On the morning of June 23, residents experiencing foul fumes brought to authorities’ attention a massive oil spill in the Santa Ana and Pandacan areas of the Pasig river in Manila. Over 44000 liters of used oil and 4000 liters of sludge oil spilled directly into the river from a burst pipe connected to a large tank of a privately owned oil depot.
This disaster is merely one more example of the serious hazards residents living next to these oil facilities must endure. For years, Manila residents have faced the dangers of spills, leaks, and fires, including the catastrophic leakage of the aging FPIC pipeline in 2010.
FACES in solidarity with our Manila-based partner, Advocates for Environmental and Social Justice, call for the relocation and cleanup of the Pandacan oil depot to ensure the future safety of residents. This incident poses another opportunity for local and national officials to work together with the Pandacan community to clean-up and rehabilitate the area’s parks, rivers, and human environment.
In October of 2012, the Manila City Council approved Ordinance 8283 to once again reclassify the area in which the Pandacan oil depots sit into a commercial zone, requiring the relocation of the depots. In light of this recent oil spill, FACES urges the City of Manila and the Office of President Aquino to enforce the will of the people of Manila and of the 2007 and 2008 Philippine Supreme Court decisions ordering the removal of the oil depots.
As this most recent catastrophe has made evident, the oil depots pose a clear and present danger to the lives of Pandacan residents and neighbors, including Malacañang Palace. While we applaud Malacañang’s serious attention to the spill, we encourage no further delay in moving forward a relocation plan that addresses the concerns of the community and ensures the safety of residents.
A series of explosions at the Chevron oil refinery in Richmond, California, produced fires that spewed enormous plumes of smoke into the region’s skies for several hours on Monday, August 6.
The Filipino American Coalition for Environmental Solidarity is relieved that the disaster led to no loss of life. However FACES condemns Chevron corporation for its negligence and inability to provide adequate warning to local residents.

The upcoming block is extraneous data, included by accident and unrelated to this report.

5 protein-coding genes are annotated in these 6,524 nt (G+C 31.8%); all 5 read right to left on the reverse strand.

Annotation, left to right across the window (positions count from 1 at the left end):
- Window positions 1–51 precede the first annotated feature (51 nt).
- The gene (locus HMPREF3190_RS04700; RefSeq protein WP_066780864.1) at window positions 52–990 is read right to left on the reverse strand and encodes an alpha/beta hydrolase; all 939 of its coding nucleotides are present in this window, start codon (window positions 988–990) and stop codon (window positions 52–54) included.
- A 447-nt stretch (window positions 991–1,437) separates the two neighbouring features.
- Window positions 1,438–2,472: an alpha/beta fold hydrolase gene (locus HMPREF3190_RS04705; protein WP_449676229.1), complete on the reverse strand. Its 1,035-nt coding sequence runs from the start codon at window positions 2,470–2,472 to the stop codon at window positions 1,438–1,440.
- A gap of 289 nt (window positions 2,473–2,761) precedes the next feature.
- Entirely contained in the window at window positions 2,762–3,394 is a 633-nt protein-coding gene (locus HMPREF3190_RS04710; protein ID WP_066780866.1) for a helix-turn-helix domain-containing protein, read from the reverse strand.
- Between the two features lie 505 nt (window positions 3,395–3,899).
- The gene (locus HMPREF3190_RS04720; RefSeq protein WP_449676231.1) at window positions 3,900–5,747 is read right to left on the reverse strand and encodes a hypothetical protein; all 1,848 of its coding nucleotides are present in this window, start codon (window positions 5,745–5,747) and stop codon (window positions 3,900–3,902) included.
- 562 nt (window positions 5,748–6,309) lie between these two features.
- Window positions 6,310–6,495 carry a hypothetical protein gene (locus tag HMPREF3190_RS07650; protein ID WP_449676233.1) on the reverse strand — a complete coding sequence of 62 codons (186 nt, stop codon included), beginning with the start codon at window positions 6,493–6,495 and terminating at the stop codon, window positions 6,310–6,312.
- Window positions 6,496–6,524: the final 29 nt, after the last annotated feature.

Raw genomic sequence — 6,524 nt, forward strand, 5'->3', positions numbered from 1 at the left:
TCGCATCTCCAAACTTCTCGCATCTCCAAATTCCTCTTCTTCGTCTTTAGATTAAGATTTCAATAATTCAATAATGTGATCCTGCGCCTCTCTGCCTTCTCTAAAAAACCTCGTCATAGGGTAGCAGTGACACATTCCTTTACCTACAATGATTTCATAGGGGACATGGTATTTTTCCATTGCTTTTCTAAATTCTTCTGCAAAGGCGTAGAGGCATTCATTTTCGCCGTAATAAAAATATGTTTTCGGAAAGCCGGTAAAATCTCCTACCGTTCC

This disaster is unfortunately not out-of-the-ordinary for the multi-billion dollar trans-national corporation. Previous fires have occured multiple times at the Richmond refinery once in 1999 and again in 2007. Communities all over the world also face the disastrous health impacts of living on the fence-line of Chevron’s operations.
This month marks the two-year anniversary of the discovery of a massive pipeline leak underneath the West Tower Condominiums in the Bangkal neighborhood, Makati City, Philippines. The leak was detected in a pipeline utilized by Chevron to transport fuel to its Manila oil depots. The West Tower condominium is still unfit for occupancy and remediation has been inadequate, as more than 1 million liters of fuel remain in the ground.
This week’s disaster and Chevron’s continued hazardous practices showcase the corporation’s willingness to prioritize profits over the livelihood and health of communities. FACES joins Richmond residents and allies in holding Chevron accountable for the unacceptable health risks their operations pose.
FACES calls Chevron to fully disclose and remediate the causes of the refinery fire, compensate community members for health costs associated with the fire, and end the corporation’s hazardous operations in Richmond, Manila, and fence-line communities all over the world.
Please join us and our allies in demanding that CEO John Watson and Chevron Corporation take all necessary steps to ensure that a disaster like this never happens again.